5. The light gun of claim 4 wherein said pawl is constructed to wipe clear of the movable member after the movable member has been retracted to a cocked position so that the latter is released for return movement under the force of bias, and said spring and second fluid friction member are anchored to the frame by a common anchoring member, and further including means-for adjusting the anchoring member with respect to the frame of the gun for simultaneously varying the spring tension and tne amount of overlap of the tubes thereby to provide a wide variation in the length of time that the beam is turned on.

6. A light gun according to claim 1 further including means responsive to the pulling of the trigger for disabling the contacts during the time that linger pressure is applied vto the trigger so that contact is made lighting the lamp only during the time that the rocking member is being restored to its rest position.

7. The light gun of claim 1 wherein said force transmitting member has a lost motion connection with respect to the movable member for engaging one of the contacts during the time that the lost motion is taken up and thereby preventing the contacts from touching while linger pressure is applied to the trigger so that contact is lmade only during the time that the movable member is returning to its rest position.

8. A contact making device for use in a light gun or the like, the combination comprising a frame, a member mounted for movement with respect to the frame, first and second relatively telescoping tubes having a sliding fit, a coil spring contained within the tubes and having its ends respectively secured to the outer ends of the tubes,

said first tube being anchored to the movable member and the second tube being anchored to the frame, means including a force transmitting member for retracting the movable member against the spring force into a cocked position and for releasing the movable member for return movement, electrical contact means coupled to the lmovable member for making contact during the return movement thereof, and a lm of viscous liquid interposed between fthe tubes for inhibiting the return movement, at least one of the tubes having an adjustable `anchoring point for simultaneously varying the tension in the spring and the amount of overlap between the tubes thereby to vary the time interval of the return movement.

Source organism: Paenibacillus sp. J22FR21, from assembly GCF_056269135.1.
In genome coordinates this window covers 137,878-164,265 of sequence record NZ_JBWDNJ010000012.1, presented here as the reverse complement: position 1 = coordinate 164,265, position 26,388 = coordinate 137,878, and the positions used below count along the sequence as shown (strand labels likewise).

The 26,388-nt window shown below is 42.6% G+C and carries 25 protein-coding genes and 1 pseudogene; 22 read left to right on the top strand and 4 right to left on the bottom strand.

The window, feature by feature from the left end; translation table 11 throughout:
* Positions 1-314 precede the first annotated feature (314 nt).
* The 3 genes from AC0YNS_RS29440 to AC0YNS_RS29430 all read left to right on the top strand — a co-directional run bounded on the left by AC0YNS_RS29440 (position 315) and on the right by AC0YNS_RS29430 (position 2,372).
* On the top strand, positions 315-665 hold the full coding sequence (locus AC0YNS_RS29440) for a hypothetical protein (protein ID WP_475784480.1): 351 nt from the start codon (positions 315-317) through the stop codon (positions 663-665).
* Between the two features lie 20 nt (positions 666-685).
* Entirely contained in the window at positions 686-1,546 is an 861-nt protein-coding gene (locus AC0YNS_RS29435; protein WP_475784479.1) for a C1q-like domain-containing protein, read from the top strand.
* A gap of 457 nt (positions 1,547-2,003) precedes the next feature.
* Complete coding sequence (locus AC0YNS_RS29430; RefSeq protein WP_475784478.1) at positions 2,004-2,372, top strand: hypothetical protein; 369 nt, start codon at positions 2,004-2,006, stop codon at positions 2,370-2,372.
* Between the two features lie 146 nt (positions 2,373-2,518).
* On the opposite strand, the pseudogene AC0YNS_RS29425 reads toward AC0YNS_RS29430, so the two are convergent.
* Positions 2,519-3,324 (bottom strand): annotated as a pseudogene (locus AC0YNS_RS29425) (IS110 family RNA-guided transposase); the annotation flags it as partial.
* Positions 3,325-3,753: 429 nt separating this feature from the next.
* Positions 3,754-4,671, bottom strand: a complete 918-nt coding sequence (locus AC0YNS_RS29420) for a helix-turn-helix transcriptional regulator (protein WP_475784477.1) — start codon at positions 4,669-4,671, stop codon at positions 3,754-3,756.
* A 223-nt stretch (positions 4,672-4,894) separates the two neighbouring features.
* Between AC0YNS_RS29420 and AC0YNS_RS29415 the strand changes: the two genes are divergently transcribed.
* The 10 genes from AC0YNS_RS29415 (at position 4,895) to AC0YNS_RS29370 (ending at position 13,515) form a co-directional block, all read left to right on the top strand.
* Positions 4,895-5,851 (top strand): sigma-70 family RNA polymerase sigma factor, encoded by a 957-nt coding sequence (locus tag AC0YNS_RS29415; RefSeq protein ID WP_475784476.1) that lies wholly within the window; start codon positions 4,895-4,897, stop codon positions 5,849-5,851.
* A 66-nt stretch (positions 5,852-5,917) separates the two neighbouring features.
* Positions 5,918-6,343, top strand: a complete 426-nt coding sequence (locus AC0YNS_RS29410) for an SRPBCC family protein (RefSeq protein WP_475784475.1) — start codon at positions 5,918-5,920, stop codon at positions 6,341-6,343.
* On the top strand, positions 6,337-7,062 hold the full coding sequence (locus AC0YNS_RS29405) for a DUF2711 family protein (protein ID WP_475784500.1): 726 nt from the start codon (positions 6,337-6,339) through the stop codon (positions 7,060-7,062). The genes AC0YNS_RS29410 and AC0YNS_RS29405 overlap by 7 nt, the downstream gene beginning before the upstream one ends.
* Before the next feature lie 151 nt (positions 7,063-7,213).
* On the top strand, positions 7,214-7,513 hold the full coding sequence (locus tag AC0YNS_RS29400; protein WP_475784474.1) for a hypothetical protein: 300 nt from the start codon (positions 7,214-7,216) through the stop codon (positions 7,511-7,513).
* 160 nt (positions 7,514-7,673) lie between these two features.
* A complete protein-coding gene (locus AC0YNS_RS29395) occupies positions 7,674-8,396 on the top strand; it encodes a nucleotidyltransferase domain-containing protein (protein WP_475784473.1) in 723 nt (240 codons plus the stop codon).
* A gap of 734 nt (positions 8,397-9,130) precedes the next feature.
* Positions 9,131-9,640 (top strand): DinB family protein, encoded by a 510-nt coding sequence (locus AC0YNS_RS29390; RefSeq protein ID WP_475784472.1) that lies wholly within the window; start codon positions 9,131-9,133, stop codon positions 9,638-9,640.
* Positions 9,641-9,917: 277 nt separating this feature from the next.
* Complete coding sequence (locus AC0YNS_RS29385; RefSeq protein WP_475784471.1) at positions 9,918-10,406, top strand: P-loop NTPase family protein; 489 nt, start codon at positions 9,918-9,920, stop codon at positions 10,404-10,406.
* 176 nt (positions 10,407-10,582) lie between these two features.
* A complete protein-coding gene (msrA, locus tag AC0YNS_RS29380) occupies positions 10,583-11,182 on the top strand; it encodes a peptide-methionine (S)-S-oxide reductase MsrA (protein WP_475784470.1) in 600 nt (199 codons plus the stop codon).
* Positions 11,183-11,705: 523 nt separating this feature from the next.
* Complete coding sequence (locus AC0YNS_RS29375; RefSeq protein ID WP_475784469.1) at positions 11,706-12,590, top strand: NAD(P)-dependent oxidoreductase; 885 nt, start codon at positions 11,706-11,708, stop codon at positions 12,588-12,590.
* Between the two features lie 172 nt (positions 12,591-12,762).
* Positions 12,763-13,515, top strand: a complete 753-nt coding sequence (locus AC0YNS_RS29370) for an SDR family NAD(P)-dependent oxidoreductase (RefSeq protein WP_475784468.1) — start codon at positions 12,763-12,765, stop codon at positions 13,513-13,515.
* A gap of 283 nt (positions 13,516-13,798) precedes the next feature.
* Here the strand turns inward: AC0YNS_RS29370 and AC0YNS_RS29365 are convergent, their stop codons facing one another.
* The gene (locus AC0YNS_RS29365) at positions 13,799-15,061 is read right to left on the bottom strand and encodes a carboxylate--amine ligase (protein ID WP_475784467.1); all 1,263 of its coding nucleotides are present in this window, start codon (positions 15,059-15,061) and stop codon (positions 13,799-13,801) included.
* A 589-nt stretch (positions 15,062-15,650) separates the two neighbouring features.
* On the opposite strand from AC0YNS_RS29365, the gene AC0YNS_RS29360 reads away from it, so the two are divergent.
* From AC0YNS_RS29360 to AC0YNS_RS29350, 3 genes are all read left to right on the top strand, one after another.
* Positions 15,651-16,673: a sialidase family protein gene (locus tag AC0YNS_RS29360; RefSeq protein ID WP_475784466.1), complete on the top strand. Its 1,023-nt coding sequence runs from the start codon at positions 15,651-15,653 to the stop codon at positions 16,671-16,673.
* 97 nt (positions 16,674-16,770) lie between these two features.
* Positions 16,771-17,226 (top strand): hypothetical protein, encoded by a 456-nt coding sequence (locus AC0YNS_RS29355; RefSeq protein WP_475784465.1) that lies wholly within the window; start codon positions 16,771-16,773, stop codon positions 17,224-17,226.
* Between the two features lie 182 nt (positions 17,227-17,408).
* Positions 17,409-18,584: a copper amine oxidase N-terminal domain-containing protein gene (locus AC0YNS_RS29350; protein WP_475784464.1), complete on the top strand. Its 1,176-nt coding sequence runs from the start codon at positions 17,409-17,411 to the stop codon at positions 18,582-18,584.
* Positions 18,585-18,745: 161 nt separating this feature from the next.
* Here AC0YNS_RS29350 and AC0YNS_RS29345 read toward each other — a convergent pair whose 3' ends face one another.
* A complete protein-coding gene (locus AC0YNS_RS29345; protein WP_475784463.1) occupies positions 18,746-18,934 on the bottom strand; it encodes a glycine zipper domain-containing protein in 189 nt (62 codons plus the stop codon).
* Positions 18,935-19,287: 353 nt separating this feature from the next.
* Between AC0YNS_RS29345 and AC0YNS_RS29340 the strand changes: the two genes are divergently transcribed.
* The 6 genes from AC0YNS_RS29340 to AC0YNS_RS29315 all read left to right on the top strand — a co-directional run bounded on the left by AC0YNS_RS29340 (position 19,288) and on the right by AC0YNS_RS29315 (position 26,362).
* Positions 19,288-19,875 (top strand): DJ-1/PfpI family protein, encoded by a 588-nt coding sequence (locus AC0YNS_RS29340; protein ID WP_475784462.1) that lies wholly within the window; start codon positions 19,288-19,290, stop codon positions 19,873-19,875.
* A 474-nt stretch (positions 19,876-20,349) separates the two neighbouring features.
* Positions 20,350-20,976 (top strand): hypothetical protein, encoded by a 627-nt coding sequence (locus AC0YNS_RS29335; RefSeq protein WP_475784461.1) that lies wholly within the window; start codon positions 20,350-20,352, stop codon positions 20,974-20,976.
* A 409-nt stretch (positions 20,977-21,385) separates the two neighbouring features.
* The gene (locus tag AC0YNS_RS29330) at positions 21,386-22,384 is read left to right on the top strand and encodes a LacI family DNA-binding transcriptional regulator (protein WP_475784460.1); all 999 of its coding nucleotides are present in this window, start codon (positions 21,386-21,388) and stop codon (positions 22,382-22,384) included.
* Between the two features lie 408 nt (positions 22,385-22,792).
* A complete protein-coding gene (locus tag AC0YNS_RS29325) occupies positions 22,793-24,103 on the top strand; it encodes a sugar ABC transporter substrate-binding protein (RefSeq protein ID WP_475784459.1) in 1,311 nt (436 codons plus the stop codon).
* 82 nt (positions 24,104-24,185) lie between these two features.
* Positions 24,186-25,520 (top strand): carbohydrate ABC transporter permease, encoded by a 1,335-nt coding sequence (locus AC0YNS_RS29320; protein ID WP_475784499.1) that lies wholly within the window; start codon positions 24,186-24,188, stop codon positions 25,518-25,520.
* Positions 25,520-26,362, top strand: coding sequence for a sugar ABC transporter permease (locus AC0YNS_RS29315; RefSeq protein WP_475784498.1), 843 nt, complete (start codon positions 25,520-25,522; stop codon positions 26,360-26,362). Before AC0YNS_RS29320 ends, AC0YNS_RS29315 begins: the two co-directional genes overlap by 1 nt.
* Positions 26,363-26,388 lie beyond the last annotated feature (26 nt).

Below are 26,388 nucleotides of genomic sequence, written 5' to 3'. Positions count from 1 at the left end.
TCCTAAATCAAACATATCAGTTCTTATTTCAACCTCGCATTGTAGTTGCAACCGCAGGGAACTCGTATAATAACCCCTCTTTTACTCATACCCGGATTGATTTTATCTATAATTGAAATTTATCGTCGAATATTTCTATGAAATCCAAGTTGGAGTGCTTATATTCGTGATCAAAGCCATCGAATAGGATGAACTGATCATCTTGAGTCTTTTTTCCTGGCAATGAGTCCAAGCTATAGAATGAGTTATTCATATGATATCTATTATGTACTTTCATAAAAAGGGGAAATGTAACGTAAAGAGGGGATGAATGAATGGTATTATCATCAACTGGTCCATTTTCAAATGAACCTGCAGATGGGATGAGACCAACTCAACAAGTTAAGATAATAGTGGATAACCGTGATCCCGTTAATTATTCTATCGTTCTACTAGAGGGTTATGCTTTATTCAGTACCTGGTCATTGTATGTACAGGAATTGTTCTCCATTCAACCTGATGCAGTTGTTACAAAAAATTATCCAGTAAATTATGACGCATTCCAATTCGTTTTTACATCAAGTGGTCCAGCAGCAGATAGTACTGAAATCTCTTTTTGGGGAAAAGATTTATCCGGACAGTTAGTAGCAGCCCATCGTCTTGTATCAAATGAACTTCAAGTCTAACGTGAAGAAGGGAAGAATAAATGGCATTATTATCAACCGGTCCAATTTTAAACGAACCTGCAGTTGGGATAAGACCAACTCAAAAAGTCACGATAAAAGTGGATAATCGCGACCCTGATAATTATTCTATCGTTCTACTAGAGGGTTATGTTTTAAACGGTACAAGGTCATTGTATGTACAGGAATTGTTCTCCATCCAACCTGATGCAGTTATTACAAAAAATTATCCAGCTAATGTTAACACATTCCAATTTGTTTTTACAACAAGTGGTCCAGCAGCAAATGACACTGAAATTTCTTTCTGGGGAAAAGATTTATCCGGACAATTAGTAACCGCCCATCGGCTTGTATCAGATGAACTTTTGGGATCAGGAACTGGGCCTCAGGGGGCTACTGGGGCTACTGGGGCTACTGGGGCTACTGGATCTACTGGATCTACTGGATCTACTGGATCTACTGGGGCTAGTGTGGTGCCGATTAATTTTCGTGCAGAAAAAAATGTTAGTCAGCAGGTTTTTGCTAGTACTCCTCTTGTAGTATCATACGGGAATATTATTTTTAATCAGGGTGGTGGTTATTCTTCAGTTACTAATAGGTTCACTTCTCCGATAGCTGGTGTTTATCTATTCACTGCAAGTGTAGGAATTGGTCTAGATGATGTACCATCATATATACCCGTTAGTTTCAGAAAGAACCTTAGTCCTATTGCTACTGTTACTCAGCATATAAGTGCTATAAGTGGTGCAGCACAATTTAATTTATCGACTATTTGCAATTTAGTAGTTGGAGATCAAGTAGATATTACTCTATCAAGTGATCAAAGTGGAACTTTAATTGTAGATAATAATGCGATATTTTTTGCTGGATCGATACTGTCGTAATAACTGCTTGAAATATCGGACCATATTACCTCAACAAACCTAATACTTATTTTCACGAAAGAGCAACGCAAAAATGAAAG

9. A contact makin-g device for use in a light gun or the like comprising, in combination, a frame, a movable member mounted Ifor movement with respect to the frame,

Asaid movable member having a biasing spring for biasing the sa-me to a normal position, a rst Contact carried by the movable member, a second contact for cooperating therewith and having a resilient mount, said second contact being out of engagement with the rst contact when the movable member occupies its normal position but moved toward the rst contact when the member is displaced from its normal position, a force transmitting member for moving the movable member against the force of spring bias into a cocked position and for thereafter releasing the member, said biasing spring having an associated fluid `friction device for inhibiting return movement of the movable member so that it take a predetermined length of time following release to move back to its normal position, and means `operated by the force transmitting member for maintaing the contacts `separated during the cocking movement so that the contacts are engaged with one another only during the time interval defined by the return movement to normal position.

References Cited UNITED STATES PATENTS 5/l938 Carter 24U-6.41 3/1966 Darby 240--l0.62

U.S. C1. X.R.

Patent Citations
Cited PatentFiling datePublication dateApplicantTitle
US2119005 *Jun 15, 1936May 31, 1938Rayolite Rifle Range CompanyLight gun
US3240924 *May 16, 1962Mar 15, 1966Joseph R DarbyTarget gun
Referenced by
Citing PatentFiling datePublication dateApplicantTitle
US3657826 *May 25, 1970Apr 25, 1972Us NavySemiconductor laser marksmanship training device
US3948522 *Apr 4, 1973Apr 6, 1976Industrial Patent Development CorporationProjectile simulation
US4117282 *Feb 22, 1977Sep 26, 1978Ideal Toy CorporationSwitch time-delay mechanism for toy gun
US4856218 *Aug 17, 1988Aug 15, 1989Laser Products CorporationLight beam assisted aiming of firearms
US6574901Nov 3, 2000Jun 10, 2003Insight Technology IncorporatedAuxiliary device for a weapon and attachment thereof
US7117624Apr 6, 2004Oct 10, 2006Surefire, LlcAccessory devices for firearms
US7310903May 30, 2006Dec 25, 2007Surefire, LlcAccessory devices for firearms
US7325352Jun 24, 2004Feb 5, 2008Surefire, LlcAccessory devices for firearms
US7360333May 17, 2006Apr 22, 2008Surefire, LlcAccessory devices for firearms
US7591098Dec 12, 2005Sep 22, 2009Surefire, LlcAccessory devices for firearms
US8109024Apr 30, 2009Feb 7, 2012Terrill AbstTrigger activated switch
Classifications
U.S. Classification362/112, 463/51
International ClassificationF41A33/02, F41A33/00
Cooperative ClassificationF41A33/02
European ClassificationF41A33/02